"If this happens, it is possible that the money could come from SEEK (Support Education Excellence in Kentucky) or from a combination of sources," she said. "We did ask the school systems what the effect would be of a 4 percent reduction in SEEK, but there is more than one scenario."
SEEK is the primary funding mechanism for public education that includes money for transportation and special-needs education.
One of the other areas that could be cut is Flexible Focus Funds. This includes money for professional development, extended school services, textbooks and pre-school. Cuts already were made to many of these areas at the beginning of the year.
Boyle County Superintendent Steve Burkich, whose district stands to lose $540,000 in SEEK money with a 4 percent reduction, said many districts likely will be scrambling for ways to cut costs at this late date.
"Budgets were made, and we are halfway through the year, so you are looking for any way you can cut," he said. "We are probably not going to be able to buy buses this year, and the district should be purchasing about two a year. There also are some technological and facilities upgrades that we will not be able to do."
School systems are required by the state to maintain a contingency fund of 2 percent of their total budget.
Finances for the coming year
Danville Independent Superintendent Bob Rowland said, with a contingency hovering right above the state minimum, it is next year's finances that are the most troubling.
"Obviously we are going to have to make some cuts and will try to do the least harm to our existing program," he said.
"Our biggest concern is staffing and budgeting for next year. When 78 percent of your budget is staffing, you may have to look at reductions and layoffs in the future."
Rowland said that part of Danville's report will include recommendations.
"The budget language calls for a 2 percent raise for teachers next year, which we would like to see happen," he said. "But under the current conditions, it doesn't appear possible and it amounts to an unfunded mandate. We think it is important that they understand that."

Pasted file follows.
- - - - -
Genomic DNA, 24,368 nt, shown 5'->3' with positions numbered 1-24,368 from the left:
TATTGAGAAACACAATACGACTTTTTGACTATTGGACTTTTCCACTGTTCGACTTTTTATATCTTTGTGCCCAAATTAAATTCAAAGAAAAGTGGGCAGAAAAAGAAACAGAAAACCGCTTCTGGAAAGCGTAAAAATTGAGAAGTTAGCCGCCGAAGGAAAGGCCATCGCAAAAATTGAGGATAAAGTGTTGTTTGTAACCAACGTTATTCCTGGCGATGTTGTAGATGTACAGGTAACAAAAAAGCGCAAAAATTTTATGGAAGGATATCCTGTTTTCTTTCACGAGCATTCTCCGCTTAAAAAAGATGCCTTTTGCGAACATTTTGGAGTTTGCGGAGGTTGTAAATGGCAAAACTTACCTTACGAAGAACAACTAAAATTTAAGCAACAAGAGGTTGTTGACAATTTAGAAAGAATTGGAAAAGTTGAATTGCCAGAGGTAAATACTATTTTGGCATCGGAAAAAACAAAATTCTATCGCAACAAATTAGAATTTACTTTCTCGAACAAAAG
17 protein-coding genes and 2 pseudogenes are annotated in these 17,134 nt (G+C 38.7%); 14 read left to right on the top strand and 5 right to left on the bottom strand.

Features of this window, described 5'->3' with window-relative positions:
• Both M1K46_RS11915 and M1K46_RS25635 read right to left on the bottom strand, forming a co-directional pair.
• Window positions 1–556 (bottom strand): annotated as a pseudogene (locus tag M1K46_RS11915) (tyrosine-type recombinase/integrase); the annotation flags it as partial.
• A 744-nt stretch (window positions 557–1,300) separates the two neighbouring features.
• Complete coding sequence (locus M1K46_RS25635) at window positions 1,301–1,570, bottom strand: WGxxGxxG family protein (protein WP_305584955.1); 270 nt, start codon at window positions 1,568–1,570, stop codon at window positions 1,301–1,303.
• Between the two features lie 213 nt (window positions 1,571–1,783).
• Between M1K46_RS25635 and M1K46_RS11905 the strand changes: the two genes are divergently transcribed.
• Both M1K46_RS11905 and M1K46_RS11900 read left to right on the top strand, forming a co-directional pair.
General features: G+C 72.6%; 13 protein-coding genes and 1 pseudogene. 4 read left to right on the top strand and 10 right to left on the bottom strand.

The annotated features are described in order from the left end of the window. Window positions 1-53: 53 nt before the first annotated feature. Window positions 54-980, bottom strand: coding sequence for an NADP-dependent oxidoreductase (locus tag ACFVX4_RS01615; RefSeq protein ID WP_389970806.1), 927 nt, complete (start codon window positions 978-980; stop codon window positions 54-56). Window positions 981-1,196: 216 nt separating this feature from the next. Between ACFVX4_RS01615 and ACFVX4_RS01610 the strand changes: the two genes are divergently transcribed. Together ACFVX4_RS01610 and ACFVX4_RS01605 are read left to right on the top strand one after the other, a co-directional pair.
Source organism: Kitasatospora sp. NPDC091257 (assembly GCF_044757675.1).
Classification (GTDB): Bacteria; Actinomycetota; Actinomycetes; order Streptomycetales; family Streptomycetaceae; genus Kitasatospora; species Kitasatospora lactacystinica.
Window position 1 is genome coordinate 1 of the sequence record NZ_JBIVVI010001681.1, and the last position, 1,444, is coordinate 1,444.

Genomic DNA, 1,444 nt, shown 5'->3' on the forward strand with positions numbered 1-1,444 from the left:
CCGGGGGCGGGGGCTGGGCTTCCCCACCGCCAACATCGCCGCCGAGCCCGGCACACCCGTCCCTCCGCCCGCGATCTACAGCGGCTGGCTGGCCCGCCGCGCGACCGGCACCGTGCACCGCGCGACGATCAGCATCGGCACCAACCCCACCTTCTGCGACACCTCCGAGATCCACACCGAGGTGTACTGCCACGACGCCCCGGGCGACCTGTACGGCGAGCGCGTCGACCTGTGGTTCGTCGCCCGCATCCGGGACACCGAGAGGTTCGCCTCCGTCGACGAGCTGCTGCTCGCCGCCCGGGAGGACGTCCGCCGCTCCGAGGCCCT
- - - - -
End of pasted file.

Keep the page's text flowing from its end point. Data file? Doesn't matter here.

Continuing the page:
Burgin Independent Superintendent Richard Webb thinks the impending cuts show an inability for Frankfort to deal with harsh realities.
"I am extremely disappointed that our legislature would craft a budget based on a best-case scenario," he said. "It is ludicrous to run any business like that, let alone a government."
Joy Campbell, finance director for Mercer County Schools, said officials in her district are still meeting to identify possible hardships of the funding cuts.
"We have been contemplating this individually and will be meeting with the administrative and department heads to hear their concerns," she said. "Four percent out of our state monies is equal to about $516,000 for us."
Representatives for Lincoln and Garrard County schools said their districts also are still developing responses to Draud's message.
Webb believes a sustained drop in funding for education could make the goals laid out by the state impossible.
"Any further cuts in education are going to directly hurt students," he said.
"You cannot expect schools to move toward proficiency (by 2014) if you continue to do this. Everybody has cut everything they can to protect the classroom, but now I think you are going to start to see learning affected directly."